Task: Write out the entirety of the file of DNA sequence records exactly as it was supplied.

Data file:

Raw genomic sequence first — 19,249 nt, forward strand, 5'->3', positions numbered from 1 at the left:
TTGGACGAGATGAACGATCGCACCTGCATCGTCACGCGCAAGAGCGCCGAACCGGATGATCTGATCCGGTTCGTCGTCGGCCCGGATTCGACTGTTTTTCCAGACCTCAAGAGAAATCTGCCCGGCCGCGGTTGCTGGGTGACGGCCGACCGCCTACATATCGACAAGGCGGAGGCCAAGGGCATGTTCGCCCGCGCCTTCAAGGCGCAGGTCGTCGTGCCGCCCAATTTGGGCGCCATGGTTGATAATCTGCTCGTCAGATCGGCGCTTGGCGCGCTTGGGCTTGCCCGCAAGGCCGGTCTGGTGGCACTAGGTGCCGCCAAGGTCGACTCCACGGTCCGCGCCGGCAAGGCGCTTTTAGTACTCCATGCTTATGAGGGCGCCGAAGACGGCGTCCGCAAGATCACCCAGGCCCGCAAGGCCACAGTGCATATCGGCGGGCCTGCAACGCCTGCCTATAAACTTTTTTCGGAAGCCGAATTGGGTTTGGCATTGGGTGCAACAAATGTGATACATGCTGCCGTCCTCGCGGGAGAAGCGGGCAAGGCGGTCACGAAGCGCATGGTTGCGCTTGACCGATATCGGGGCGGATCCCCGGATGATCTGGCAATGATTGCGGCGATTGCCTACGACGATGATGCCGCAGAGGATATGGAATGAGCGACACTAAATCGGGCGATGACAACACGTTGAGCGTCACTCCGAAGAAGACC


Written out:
Raw genomic sequence first — 19,249 nt, forward strand, 5'->3', positions numbered from 1 at the left:
TTGGACGAGATGAACGATCGCACCTGCATCGTCACGCGCAAGAGCGCCGAACCGGATGATCTGATCCGGTTCGTCGTCGGCCCGGATTCGACTGTTTTTCCAGACCTCAAGAGAAATCTGCCCGGCCGCGGTTGCTGGGTGACGGCCGACCGCCTACATATCGACAAGGCGGAGGCCAAGGGCATGTTCGCCCGCGCCTTCAAGGCGCAGGTCGTCGTGCCGCCCAATTTGGGCGCCATGGTTGATAATCTGCTCGTCAGATCGGCGCTTGGCGCGCTTGGGCTTGCCCGCAAGGCCGGTCTGGTGGCACTAGGTGCCGCCAAGGTCGACTCCACGGTCCGCGCCGGCAAGGCGCTTTTAGTACTCCATGCTTATGAGGGCGCCGAAGACGGCGTCCGCAAGATCACCCAGGCCCGCAAGGCCACAGTGCATATCGGCGGGCCTGCAACGCCTGCCTATAAACTTTTTTCGGAAGCCGAATTGGGTTTGGCATTGGGTGCAACAAATGTGATACATGCTGCCGTCCTCGCGGGAGAAGCGGGCAAGGCGGTCACGAAGCGCATGGTTGCGCTTGACCGATATCGGGGCGGATCCCCGGATGATCTGGCAATGATTGCGGCGATTGCCTACGACGATGATGCCGCAGAGGATATGGAATGAGCGACACTAAATCGGGCGATGACAACACGTTGAGCGTCACTCCGAAGAAGACC